#BazRules launched after McCullum ban

12 January 2017

Brendon McCullum at the centre of a hot debate // Getty

Brendoin McCullum at the centre of a topical debate // Getty

From the commentary box to the Twittersphere, McCullum's suspension has the fans and pundits talking

In the wake of Brendon McCullum’s KFC Big Bash League suspension, alternatives to missing a match for maintaining a slow over-rate have come thick and fast.

Brisbane captain McCullum will miss the Heat’s next match – against the Melbourne Stars next Tuesday – after his side took too long to compete their overs for a second time this season.

Full story: McCullum suspended for slow over-rate

The decision to ban the dashing Heat skipper has provided plenty of debate, and during the Renegades-Hurricanes clash at Etihad Stadium, Network Ten Sport commentators Mark Waugh and Damien Fleming weighed in with their own view on the issue.

“There are rules there for a reason,” Waugh said.

“I don’t think there’s an easy answer to it to be honest.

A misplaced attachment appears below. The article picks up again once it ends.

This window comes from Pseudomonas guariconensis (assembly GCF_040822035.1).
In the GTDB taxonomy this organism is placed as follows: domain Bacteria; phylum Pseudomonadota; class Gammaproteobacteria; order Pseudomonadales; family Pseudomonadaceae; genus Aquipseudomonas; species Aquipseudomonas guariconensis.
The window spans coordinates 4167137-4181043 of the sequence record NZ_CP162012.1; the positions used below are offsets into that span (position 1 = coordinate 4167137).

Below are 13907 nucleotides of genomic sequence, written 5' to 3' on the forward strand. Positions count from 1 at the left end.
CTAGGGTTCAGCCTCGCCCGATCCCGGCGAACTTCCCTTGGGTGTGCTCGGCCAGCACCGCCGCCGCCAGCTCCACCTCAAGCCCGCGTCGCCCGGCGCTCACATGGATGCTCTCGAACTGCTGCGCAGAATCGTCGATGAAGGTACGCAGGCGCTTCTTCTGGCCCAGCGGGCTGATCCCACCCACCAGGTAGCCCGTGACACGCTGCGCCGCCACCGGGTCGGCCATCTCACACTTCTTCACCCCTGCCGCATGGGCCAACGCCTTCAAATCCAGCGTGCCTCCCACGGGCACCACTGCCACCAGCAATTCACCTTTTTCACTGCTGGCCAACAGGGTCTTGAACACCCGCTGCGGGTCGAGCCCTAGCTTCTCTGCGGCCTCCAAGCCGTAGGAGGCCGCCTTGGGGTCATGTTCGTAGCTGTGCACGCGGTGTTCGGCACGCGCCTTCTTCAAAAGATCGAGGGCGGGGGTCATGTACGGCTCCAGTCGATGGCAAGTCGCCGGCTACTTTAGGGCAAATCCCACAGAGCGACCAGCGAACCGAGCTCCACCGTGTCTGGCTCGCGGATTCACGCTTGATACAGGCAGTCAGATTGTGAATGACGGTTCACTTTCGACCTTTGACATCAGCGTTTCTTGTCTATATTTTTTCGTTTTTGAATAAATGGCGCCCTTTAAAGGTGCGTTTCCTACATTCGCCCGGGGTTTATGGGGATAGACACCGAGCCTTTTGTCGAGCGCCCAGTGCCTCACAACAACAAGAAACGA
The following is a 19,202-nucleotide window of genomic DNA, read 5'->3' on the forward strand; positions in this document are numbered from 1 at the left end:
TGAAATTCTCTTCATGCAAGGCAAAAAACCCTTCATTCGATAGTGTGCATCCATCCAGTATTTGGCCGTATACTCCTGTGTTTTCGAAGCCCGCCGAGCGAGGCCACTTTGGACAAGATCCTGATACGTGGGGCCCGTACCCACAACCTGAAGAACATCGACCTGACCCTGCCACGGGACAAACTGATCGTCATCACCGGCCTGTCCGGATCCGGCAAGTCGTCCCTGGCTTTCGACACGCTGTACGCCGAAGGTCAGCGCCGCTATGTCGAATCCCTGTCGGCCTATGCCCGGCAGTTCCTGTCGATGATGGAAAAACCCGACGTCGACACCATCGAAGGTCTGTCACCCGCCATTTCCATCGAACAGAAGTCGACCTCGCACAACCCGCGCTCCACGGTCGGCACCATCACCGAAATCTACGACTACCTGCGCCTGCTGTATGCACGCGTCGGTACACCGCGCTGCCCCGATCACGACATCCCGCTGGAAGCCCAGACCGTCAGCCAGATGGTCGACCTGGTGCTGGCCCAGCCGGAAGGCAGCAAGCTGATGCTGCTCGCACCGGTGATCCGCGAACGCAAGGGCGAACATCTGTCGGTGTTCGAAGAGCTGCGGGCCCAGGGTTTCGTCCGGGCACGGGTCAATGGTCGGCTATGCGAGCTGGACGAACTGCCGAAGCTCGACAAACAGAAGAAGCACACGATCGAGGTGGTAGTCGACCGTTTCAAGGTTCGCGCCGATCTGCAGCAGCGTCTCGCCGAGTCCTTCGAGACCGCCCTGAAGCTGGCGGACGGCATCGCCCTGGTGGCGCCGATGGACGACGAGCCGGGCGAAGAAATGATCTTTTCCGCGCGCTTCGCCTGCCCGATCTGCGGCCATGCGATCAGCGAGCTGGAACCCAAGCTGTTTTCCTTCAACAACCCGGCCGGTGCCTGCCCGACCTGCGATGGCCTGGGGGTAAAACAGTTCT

“I think it’s a wake-up call for Brendon McCullum’s captaincy.

“He does change the field a lot, he does talk to the bowler a lot.


Umpires' Verdict: Renegades v Hurricanes

“Maybe he needs his fast bowlers to have a short run-up as well as a normal run-up so there’s ways to save time.

“Personally I want to see Brendon McCullum playing, I don’t want to see him on the sidelines.

“It’s not an ideal scenario. I think a fine or maybe losing points.”

Fleming agreed with his former Test teammate: “I think it’s got to be points.”

“As a fan you’re disappointed McCullum’s not playing and we see in some leagues they lose .5 points but I reckon you lose two points, you actually lose a game.

“Surely that’s a big incentive to get the overs in.”

While the commentators belive a loss of points or a team’s Net Run Rate is a sufficient slow over-rate penalty, some of Australia’s current cricketers have come up with some of their own creative ideas under the hashtag #bazrules.

About the Writer


Sam Ferris is a Sydney-based journalist for He started in 2011 as a Big Bash League correspondent and continues to monitor the domestic scene and national sides closely.

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